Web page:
The remains of RAF Portland represent the only example of a Rotor Centrimetric Early Warning (CEW) station to survive in a largely complete and original condition within the UK. This reflects the fact that the site was not remodelled to accomodate new technology in 1957 and the limited disturbance which has occurred at the site since its disuse in the 1980s. Above ground, ancillary structures such as the picket post and emergency exit are significant survivals, as both are intact and were uniquely faced in Portland stone in order to blend with the local landscape and to provide camouflage.

These are further complemented by the presence of the guardroom and the foundations and gantries of the full set of radar towers which served the site and are also an unusual survival.

Together with the underground bunker (which is the subject of a separate scheduling) these features form a uniquely complete survival. RAF Portland is also situated within an area of significant historical fortifications, including Victorian and World War II defences, which together reflect the technological and historical development of defences throughout the 19th and 20th centuries, as part of the strategic defence of a significant naval area.

History

Legacy Record - This information may be included in the List Entry Details.

Details

The monument, which includes both above and below ground remains, contains the surviving remains of an early warning radar station of RAF Portland which was constructed between 1950-51. It formed part of a wider redevelopment of the United Kingdom's Air Defence System, known by the codename `Rotor 1'. This system, which made use of modified World War II radar technology, was characterised by a major programme of infrastructure construction and included the building of reinforced concrete bunkers to house radar operators and control staff. Where sites were considered to be at particular risk, the bunkers were sometimes constructed underground for added protection.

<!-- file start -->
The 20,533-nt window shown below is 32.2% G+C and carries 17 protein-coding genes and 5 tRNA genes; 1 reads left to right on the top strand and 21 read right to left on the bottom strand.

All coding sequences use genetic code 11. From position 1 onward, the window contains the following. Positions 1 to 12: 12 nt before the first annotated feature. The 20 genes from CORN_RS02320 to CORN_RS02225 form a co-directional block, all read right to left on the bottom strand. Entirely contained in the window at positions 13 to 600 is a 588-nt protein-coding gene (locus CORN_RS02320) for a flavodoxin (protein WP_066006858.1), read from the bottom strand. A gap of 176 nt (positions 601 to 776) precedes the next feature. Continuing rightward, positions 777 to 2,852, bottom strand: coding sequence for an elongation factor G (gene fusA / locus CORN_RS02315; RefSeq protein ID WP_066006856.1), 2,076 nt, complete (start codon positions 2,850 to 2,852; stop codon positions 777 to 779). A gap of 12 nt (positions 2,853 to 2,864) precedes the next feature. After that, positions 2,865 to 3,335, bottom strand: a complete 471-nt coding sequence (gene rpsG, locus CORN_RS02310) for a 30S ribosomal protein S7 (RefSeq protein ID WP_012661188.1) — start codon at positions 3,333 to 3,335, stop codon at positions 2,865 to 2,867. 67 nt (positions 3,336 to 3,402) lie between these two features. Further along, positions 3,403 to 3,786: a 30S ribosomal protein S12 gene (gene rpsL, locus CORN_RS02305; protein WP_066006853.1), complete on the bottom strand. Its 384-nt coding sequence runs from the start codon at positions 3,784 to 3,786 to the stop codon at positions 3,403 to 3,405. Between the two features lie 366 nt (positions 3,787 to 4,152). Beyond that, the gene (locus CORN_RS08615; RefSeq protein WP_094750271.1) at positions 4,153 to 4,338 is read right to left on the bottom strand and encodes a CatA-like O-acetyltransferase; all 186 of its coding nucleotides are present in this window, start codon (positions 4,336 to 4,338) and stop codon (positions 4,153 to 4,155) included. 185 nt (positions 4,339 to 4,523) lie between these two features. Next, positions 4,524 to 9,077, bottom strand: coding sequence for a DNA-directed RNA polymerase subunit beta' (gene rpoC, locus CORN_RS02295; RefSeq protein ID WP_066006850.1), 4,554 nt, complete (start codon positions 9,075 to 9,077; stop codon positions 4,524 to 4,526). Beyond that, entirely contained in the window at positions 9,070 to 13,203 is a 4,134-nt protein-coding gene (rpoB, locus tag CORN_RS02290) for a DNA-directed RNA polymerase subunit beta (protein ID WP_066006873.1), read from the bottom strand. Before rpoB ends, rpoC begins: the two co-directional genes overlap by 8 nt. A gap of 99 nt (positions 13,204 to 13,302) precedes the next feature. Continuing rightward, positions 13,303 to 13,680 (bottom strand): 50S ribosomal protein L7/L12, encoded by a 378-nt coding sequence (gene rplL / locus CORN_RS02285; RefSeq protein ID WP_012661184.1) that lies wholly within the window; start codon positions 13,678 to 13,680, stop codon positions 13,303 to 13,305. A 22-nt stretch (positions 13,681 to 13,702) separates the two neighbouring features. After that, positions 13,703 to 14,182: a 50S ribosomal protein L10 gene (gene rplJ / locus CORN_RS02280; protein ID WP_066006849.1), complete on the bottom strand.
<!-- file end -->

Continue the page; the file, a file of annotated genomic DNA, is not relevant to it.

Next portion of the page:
The Rotor site at Portland was of the Centrimetric Early Warning (CEW) type and was one of eight examples constructed across the UK during this period. The site is defined as an irregular shaped compound of about 12 acres (4.8ha), enclosed by fencing. The only entrance was situated on the western side and included an adjacent `Picket Post', or entrance guardhouse. This structure was of single storey and built of Portland stone, with a projecting porch and platform at the front. A single track runs for about 80m to the north east and led to the guardroom.

The main guardroom is a single storey structure constructed in the style of a bungalow in order to disguise its function as the principal entrance to the bunker. It is built of Portland stone and has a curved frontage, with a projecting porch and raised platform to the front. It originally contained a stairwell and liftshaft (since removed) which provided access into a subterranean corridor and led to an underground bunker. Access is now by means of a ladder mounted on the wall of the original stairwell.